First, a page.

Chardonnay has classy cedary oak aromas with hints of lemony citrus, intense white peach, nectarine and grapefruit flavours with some minerally notes and quite strong, crisp, refreshing acidity on a finish that lingers.


It is tighter, leaner and finer than usual, though it still has some generous viscosity and richness on the mid-palate. There is the same power and weight that lovers of the style have come to expect.

Growing Conditions

The growing season leading up to the 2003 harvest had been uncharacteristically warm throughout. This warmth during the winter of 2002 caused an early and uneven budburst, which led to variable shoot numbers on vines and therefore reduced crop levels. Apart from that, it was a very good growing season – a week or two ahead of usual – with no significant disease problems.

Thunderstorms in February and cool, dewy nights caused a small amount of botrytis infection but this was easily removed, with only a 5% reduction in crop as a result. The onslaught of birds was worse than usual with an earlier onset meaning that, atypically, birds were eating chardonnay grapes which were green or hard. Once the nets were on, this problem was reduced.

A perennial problem in the vineyard is striving to get the vines to ripen the grapes so that sugar, tannin and flavour ripeness correspond. When this occurs the finished wine will have flavour ripeness with the minimum amount of alcohol and so be better balanced. Getting full ripeness at lower alcohol levels may also reduce the likelihood of random oxidisation in the finished wine.

To achieve a point that will give ripe flavour and tannins at lower sugar levels, the vines at Moss Wood are given maximum fruit exposure and every effort is made to encourage even ripening. The widespread use of Scott Henry trellising has sped up the ripening process. Although the herbal flavours now disappear at an earlier stage, the grapes do not appear to have much fruit flavour until they reach between 12.5 and 13 degrees beaume. The tendency has been to want to let the grapes continue ripening beyond 13 degrees towards 13.5 degrees to achieve maximum flavour. Experience has shown that the grapes will be fully ripe at 13 degrees and so it is better to pick then in order to restrain the alcohol levels.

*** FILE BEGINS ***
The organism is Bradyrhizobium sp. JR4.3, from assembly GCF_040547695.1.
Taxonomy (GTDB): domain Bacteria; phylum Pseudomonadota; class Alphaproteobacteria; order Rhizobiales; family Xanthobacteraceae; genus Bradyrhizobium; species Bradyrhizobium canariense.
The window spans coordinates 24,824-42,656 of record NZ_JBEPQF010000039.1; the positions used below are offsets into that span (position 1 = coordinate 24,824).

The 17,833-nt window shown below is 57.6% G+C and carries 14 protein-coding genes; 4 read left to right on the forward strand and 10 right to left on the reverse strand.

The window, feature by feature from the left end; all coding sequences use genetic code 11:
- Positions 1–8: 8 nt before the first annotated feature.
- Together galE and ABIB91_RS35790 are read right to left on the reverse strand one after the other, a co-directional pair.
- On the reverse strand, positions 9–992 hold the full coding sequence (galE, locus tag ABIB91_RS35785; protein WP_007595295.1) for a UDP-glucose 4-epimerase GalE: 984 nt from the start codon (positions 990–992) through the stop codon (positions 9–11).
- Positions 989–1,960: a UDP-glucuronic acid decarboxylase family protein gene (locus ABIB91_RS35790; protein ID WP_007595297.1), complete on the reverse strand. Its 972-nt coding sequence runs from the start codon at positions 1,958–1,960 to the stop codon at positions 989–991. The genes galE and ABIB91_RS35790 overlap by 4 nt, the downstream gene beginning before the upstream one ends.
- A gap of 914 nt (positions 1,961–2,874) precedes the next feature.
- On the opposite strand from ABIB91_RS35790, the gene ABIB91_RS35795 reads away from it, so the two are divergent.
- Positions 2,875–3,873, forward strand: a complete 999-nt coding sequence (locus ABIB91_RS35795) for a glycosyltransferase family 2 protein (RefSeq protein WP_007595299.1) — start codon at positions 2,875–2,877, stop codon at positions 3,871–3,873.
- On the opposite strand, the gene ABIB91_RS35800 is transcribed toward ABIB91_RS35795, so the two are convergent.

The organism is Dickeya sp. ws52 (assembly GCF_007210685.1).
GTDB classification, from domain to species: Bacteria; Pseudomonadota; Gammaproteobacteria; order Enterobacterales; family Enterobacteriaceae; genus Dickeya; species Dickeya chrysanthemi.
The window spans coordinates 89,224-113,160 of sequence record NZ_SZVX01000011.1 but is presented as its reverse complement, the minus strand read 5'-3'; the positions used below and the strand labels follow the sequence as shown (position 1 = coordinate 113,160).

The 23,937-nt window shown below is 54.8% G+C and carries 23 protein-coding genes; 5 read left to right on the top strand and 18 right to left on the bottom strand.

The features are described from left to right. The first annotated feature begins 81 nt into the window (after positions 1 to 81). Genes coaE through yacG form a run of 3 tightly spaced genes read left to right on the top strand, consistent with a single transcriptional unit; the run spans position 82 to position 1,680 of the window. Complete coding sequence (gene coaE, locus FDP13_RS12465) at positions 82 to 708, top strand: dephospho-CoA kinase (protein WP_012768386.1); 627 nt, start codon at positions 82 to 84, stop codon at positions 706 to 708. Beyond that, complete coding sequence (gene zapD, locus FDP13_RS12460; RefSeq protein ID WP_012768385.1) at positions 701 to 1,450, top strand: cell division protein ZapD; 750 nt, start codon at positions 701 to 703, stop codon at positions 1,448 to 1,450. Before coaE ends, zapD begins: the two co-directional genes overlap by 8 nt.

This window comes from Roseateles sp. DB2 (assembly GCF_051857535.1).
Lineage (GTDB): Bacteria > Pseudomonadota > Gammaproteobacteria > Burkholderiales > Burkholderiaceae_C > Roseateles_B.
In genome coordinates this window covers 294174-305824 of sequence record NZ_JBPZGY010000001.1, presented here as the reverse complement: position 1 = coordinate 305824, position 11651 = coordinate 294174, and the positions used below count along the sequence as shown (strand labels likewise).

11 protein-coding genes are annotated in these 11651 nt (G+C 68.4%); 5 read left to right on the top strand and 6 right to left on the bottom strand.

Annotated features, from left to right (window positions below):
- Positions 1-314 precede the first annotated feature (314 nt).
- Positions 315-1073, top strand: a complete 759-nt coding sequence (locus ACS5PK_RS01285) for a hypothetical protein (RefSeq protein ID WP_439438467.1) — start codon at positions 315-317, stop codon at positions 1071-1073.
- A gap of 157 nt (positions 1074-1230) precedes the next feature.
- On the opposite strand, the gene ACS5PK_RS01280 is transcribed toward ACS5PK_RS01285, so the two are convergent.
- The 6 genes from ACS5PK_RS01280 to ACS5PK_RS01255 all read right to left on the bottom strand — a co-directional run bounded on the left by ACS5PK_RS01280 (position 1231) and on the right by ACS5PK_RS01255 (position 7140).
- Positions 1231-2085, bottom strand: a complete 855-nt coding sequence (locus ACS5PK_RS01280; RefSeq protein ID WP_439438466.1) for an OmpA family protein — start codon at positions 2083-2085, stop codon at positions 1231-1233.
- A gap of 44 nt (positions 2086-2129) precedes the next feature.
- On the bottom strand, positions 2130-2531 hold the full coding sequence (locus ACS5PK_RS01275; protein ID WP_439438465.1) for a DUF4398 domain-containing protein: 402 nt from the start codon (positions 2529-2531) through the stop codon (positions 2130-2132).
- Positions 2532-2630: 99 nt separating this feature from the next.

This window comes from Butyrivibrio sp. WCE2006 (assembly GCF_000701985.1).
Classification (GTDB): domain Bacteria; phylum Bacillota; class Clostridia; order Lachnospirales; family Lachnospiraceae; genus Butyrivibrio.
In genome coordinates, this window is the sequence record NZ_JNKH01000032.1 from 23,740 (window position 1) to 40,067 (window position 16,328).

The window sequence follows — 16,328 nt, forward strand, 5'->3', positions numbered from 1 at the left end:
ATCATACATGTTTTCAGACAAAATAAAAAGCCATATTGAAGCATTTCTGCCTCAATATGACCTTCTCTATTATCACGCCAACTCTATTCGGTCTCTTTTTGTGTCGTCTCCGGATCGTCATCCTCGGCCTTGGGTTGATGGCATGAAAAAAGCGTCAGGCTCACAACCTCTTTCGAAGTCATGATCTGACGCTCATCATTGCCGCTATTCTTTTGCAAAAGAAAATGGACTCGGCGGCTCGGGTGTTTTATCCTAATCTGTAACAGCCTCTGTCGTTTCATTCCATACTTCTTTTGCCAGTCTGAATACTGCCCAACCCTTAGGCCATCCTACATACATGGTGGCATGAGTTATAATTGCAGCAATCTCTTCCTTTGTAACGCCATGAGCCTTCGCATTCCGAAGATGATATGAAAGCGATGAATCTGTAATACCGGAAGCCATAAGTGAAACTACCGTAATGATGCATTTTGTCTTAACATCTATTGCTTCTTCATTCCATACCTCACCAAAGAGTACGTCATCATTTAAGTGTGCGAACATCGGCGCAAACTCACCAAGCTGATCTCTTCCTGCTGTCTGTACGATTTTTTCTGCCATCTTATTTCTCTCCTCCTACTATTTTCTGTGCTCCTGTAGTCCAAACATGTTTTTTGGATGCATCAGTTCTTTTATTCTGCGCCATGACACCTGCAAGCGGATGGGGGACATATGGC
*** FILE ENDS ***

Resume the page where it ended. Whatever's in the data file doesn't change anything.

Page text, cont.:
In 2003, the Moss Wood chardonnay block was sampled every second day after the grapes had gone over 12 degrees beaume and were picked at 12.7, 12.8 and 13.3 degrees beaume. Keith was happy with the results although he is still keen to reduce the level at which the final batch is harvested.




Chardonnay was made according to established procedure: it was destemmed before being pressed, then allowed to settle for a couple of days before fermentation began in stainless steel tanks (with 2% solids included). After 48 hours the must was racked into 100% new French barriques where it was stirred every day until the end of primary fermentation. It was then stirred once a week. In 2003, the wine only underwent a partial malolactic fermentation. After that, it was racked into tank, adjusted for acidity and sulphur dioxide, and returned to barrels with its lees. In January 2004, it was racked from barrel, checked, fined with bentonite for protein stability and then filtered and bottled. Seventy per cent was bottled.


For those interested in the mature characters of chardonnay, it is a vintage that will age well. Optimum drinking around 2015.